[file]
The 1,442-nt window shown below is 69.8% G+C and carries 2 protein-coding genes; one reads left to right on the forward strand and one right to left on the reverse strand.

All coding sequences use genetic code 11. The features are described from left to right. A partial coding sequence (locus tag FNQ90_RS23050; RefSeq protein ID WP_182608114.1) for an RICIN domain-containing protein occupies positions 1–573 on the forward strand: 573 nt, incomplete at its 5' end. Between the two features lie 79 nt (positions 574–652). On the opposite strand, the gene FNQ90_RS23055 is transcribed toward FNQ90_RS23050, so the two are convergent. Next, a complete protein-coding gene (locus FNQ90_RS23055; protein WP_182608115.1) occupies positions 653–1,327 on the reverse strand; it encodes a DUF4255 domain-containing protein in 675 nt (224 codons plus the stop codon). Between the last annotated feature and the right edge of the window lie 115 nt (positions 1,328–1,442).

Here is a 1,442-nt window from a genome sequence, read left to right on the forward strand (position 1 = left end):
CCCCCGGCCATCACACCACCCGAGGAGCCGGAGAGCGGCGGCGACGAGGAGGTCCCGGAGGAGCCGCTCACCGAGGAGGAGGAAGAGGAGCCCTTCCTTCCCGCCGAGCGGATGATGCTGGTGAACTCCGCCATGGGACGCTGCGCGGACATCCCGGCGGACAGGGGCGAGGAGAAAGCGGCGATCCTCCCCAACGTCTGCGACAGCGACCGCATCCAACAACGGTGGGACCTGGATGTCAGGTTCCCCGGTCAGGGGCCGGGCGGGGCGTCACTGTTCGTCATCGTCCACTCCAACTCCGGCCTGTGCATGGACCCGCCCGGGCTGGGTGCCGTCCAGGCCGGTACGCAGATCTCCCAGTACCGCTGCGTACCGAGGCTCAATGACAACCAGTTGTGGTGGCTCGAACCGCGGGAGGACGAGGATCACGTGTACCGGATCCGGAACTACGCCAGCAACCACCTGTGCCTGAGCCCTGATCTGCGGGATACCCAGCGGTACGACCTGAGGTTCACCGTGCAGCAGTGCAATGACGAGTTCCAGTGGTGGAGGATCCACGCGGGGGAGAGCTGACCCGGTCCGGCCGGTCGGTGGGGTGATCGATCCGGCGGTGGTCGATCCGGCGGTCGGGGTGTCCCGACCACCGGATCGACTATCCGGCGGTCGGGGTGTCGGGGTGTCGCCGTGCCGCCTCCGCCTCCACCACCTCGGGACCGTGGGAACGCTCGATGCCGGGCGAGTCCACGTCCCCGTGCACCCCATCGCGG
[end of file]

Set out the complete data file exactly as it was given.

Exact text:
The 1,442-nt window shown below is 69.8% G+C and carries 2 protein-coding genes; one reads left to right on the forward strand and one right to left on the reverse strand.

All coding sequences use genetic code 11. The features are described from left to right. A partial coding sequence (locus tag FNQ90_RS23050; RefSeq protein ID WP_182608114.1) for an RICIN domain-containing protein occupies positions 1–573 on the forward strand: 573 nt, incomplete at its 5' end. Between the two features lie 79 nt (positions 574–652). On the opposite strand, the gene FNQ90_RS23055 is transcribed toward FNQ90_RS23050, so the two are convergent. Next, a complete protein-coding gene (locus FNQ90_RS23055; protein WP_182608115.1) occupies positions 653–1,327 on the reverse strand; it encodes a DUF4255 domain-containing protein in 675 nt (224 codons plus the stop codon). Between the last annotated feature and the right edge of the window lie 115 nt (positions 1,328–1,442).

Here is a 1,442-nt window from a genome sequence, read left to right on the forward strand (position 1 = left end):
CCCCCGGCCATCACACCACCCGAGGAGCCGGAGAGCGGCGGCGACGAGGAGGTCCCGGAGGAGCCGCTCACCGAGGAGGAGGAAGAGGAGCCCTTCCTTCCCGCCGAGCGGATGATGCTGGTGAACTCCGCCATGGGACGCTGCGCGGACATCCCGGCGGACAGGGGCGAGGAGAAAGCGGCGATCCTCCCCAACGTCTGCGACAGCGACCGCATCCAACAACGGTGGGACCTGGATGTCAGGTTCCCCGGTCAGGGGCCGGGCGGGGCGTCACTGTTCGTCATCGTCCACTCCAACTCCGGCCTGTGCATGGACCCGCCCGGGCTGGGTGCCGTCCAGGCCGGTACGCAGATCTCCCAGTACCGCTGCGTACCGAGGCTCAATGACAACCAGTTGTGGTGGCTCGAACCGCGGGAGGACGAGGATCACGTGTACCGGATCCGGAACTACGCCAGCAACCACCTGTGCCTGAGCCCTGATCTGCGGGATACCCAGCGGTACGACCTGAGGTTCACCGTGCAGCAGTGCAATGACGAGTTCCAGTGGTGGAGGATCCACGCGGGGGAGAGCTGACCCGGTCCGGCCGGTCGGTGGGGTGATCGATCCGGCGGTGGTCGATCCGGCGGTCGGGGTGTCCCGACCACCGGATCGACTATCCGGCGGTCGGGGTGTCGGGGTGTCGCCGTGCCGCCTCCGCCTCCACCACCTCGGGACCGTGGGAACGCTCGATGCCGGGCGAGTCCACGTCCCCGTGCACCCCATCGCGG